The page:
Overrated & Underrated

PrintPrintEmailEmail

Most Overrated Philanthropist:

Elihu Yale. In 1701 the Reverend James Pierpont (an ancestor of J. P. Morgan), minister of the First Church, in New Haven, pushed the General Court of Connecticut to charter a college. He thought that the colony should not be dependent on Harvard for training its ministers. The college operated in the various homes of its tutors for several years, and it was only when Jeremiah Dummer, the colony’s agent in London, donated an estimated one thousand books, a very substantial library in the early eighteenth century, that it was decided to build a permanent campus.

Elihu Yale, who made an enormous fortune as an East India Company official, had been born in Boston but at the age of three left America never to return. At Dummer’s request, he donated some books, some East India Company goods that were sold for 562 pounds 12 shillings, and a portrait of King George I. At the school’s first commencement on its new campus, in 1718, the trustees referred to it as Yale College, a name made official when the legislature granted a new charter in 1745.

Surely, never has so much immortality been purchased for so paltry an eleemosynary sum. One wonders if the only reason it was named Yale College was that the trustees, looking over their collective shoulder at Harvard, couldn’t quite bring themselves to name it Dummer College.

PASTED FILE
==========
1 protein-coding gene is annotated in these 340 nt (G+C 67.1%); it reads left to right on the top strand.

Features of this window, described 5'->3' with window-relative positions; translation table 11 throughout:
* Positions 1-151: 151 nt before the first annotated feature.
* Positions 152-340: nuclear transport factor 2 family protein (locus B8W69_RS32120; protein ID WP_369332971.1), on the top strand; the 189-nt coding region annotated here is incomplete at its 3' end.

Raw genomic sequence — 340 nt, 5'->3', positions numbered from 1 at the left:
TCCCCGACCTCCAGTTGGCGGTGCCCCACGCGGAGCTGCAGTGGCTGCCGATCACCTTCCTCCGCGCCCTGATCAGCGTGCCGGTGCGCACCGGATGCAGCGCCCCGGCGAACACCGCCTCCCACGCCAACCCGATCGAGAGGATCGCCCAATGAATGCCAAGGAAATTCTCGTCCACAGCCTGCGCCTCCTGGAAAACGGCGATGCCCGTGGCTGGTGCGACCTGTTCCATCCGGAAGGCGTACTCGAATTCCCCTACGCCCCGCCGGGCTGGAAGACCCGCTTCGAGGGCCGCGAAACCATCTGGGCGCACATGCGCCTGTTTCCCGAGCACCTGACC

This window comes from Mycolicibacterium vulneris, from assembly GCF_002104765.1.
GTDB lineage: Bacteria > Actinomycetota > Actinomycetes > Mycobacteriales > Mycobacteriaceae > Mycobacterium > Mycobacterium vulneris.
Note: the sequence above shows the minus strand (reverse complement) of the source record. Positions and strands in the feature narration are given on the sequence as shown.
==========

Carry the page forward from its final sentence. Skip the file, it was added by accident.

Most Underrated Philanthropist:

George Peabody. Born poor in what is now Peabody, Massachusetts, he became an immensely successful private banker in London. A lifelong bachelor, he began giving his money away in vast amounts long before his death, and before it became fashionable for the rich to do so. His benefactions included money to establish the Peabody Institute in Baltimore; the Peabody Institute in Peabody, Massachusetts; the Peabody museums at Harvard and Yale (at the latter his nephew Othniel C. March established a great collection of dinosaur fossils); and the Peabody Academy of Science in Salem, Massachusetts. He gave $2.5 million to the city of London for workers’ housing and $3.5 million to the Peabody Education Fund to help schools in the South. This last donation anticipated the great philanthropic foundations of Carnegie, Rockefeller, and Ford. Indeed, it was the model for them.

Peabody is unjustly forgotten today, but his unprecedented generosity was greatly appreciated in his own time. The British erected a statue to him on the east side of the Royal Exchange, and Queen Victoria offered him a baronetcy, which he modestly refused. When he died, in 1869, his funeral was held at Westminster Abbey and his body returned to this country on HMS Monarch , escorted by American and French warships.